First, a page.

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Article
Retaining volunteers in volunteer computing projects
Philosophical Transactions of the Royal Society A (2010)
  • Peter Darch, University of Oxford
  • Annamaria Carusi, University of Oxford
Abstract

Volunteer computing projects (VCPs) have been set up by groups of scientists to recruit members of the public who are asked to donate spare capacity on their personal computers to the processing of scientific data or computationally intensive models. VCPs serve two purposes: to acquire significant computing capacity and to educate the public about science. A particular challenge for these scientists is the retention of volunteers as there is a very high drop-out rate. This paper develops recommendations for scientists and software engineers setting up or running VCPs regarding which strategies to pursue in order to improve volunteer retention rates. These recommendations are based on a qualitative study of volunteers in a VCP (climateprediction.net). A typology of volunteers has been developed, and three particularly important classes of volunteers are presented in this paper: for each type of volunteer, the particular benefits they offer to a project are described, and their motivations for continued participation in a VCP are identified and linked to particular strategies. In this way, those setting up a VCP can identify which types of volunteers they should be particularly keen to retain, and can then find recommendations to increase the retention rates of their target volunteers.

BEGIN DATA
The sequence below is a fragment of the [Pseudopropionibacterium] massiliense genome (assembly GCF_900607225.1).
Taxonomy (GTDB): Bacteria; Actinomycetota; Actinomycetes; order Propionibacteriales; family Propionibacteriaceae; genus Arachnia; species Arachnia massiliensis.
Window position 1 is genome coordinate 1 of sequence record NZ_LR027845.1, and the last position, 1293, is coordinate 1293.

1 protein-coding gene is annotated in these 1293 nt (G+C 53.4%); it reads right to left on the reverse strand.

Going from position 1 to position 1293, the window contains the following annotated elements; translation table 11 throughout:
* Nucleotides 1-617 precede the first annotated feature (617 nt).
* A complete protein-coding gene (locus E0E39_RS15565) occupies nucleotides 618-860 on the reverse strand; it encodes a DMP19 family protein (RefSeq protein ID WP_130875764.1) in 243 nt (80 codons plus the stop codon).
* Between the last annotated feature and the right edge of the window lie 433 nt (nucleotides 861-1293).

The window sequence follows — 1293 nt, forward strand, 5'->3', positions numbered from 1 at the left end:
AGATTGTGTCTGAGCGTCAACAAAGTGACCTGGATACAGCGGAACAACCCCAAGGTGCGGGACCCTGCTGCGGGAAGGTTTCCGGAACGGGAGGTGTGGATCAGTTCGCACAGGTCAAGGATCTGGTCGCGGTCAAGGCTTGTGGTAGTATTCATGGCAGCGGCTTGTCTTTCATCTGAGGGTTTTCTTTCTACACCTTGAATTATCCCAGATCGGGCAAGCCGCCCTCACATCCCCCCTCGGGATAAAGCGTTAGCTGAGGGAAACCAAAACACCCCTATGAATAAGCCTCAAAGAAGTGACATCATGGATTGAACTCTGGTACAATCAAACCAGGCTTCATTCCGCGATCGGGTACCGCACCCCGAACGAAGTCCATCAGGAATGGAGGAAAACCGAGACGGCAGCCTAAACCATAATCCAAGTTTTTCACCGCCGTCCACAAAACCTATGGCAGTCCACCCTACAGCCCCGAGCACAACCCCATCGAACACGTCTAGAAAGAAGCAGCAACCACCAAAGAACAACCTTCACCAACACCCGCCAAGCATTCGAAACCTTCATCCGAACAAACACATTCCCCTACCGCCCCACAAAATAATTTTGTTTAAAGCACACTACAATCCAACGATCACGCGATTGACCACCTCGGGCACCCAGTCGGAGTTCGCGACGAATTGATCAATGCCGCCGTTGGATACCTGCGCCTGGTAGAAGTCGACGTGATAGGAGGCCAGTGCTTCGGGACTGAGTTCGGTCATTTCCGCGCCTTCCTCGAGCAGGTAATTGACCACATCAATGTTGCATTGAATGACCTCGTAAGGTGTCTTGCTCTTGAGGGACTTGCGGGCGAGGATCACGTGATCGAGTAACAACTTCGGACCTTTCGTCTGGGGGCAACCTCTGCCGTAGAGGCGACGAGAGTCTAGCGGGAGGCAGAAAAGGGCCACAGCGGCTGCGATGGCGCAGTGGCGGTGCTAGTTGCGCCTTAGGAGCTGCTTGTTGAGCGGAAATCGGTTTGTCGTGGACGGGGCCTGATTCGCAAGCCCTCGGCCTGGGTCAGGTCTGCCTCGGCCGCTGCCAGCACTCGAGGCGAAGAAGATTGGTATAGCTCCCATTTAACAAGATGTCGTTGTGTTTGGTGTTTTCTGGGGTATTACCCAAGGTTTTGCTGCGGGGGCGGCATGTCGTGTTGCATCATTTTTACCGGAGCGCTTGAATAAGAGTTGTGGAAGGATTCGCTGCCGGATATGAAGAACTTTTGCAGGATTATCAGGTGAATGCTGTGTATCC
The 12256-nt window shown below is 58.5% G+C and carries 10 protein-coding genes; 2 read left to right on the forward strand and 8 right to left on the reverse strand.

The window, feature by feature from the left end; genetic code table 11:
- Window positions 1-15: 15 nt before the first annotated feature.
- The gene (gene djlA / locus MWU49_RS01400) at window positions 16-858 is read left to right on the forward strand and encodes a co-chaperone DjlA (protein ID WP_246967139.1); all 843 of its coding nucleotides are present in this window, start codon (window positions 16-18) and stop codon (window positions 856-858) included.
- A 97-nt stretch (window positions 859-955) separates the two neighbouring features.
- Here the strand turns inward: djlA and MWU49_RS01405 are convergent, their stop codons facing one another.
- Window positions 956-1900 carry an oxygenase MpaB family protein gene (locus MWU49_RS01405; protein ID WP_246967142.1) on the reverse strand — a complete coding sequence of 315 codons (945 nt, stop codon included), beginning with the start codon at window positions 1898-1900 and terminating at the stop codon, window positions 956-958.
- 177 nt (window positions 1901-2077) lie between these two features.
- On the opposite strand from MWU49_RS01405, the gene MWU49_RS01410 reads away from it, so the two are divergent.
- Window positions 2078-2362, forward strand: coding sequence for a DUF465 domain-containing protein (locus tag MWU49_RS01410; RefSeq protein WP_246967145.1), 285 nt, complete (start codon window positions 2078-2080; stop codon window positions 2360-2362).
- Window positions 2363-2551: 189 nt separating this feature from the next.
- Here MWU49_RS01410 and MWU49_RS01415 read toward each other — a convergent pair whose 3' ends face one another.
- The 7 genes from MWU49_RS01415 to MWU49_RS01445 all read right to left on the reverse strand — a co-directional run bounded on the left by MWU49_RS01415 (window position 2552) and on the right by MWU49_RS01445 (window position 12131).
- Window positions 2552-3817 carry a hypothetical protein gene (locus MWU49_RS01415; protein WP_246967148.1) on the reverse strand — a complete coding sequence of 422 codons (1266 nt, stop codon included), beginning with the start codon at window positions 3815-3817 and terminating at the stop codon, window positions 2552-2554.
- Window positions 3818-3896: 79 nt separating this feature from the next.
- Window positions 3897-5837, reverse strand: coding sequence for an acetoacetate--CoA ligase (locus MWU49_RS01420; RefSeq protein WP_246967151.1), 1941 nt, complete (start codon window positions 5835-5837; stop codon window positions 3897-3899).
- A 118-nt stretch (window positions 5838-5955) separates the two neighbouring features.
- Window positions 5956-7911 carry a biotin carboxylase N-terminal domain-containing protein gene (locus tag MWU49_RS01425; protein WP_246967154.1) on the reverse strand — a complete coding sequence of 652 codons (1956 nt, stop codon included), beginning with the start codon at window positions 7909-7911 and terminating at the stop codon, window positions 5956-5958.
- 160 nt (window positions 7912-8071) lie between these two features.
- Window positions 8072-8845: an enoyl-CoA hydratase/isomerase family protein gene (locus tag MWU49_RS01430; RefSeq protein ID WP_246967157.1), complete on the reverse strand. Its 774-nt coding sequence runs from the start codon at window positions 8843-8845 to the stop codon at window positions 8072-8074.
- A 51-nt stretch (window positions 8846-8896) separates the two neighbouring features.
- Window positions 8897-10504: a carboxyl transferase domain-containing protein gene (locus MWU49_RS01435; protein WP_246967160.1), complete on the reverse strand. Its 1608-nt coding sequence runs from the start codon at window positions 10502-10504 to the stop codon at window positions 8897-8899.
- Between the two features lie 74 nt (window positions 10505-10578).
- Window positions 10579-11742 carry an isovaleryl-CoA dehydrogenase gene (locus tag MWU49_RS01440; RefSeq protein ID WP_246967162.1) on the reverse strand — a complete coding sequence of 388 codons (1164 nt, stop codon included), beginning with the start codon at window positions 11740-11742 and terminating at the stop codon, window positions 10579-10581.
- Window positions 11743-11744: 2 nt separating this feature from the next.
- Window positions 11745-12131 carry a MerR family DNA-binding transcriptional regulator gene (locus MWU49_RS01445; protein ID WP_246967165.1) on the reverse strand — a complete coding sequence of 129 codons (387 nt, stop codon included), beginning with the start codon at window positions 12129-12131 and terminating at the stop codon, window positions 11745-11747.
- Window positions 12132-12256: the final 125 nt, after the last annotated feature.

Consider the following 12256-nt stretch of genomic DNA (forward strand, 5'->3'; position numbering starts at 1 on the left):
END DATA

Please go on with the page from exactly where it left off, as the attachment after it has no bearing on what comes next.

Publication Date
August 2, 2010
Citation Information
Peter Darch and Annamaria Carusi. "Retaining volunteers in volunteer computing projects" Philosophical Transactions of the Royal Society A Vol. 368 (2010)
Available at: http://works.bepress.com/peter_darch/5/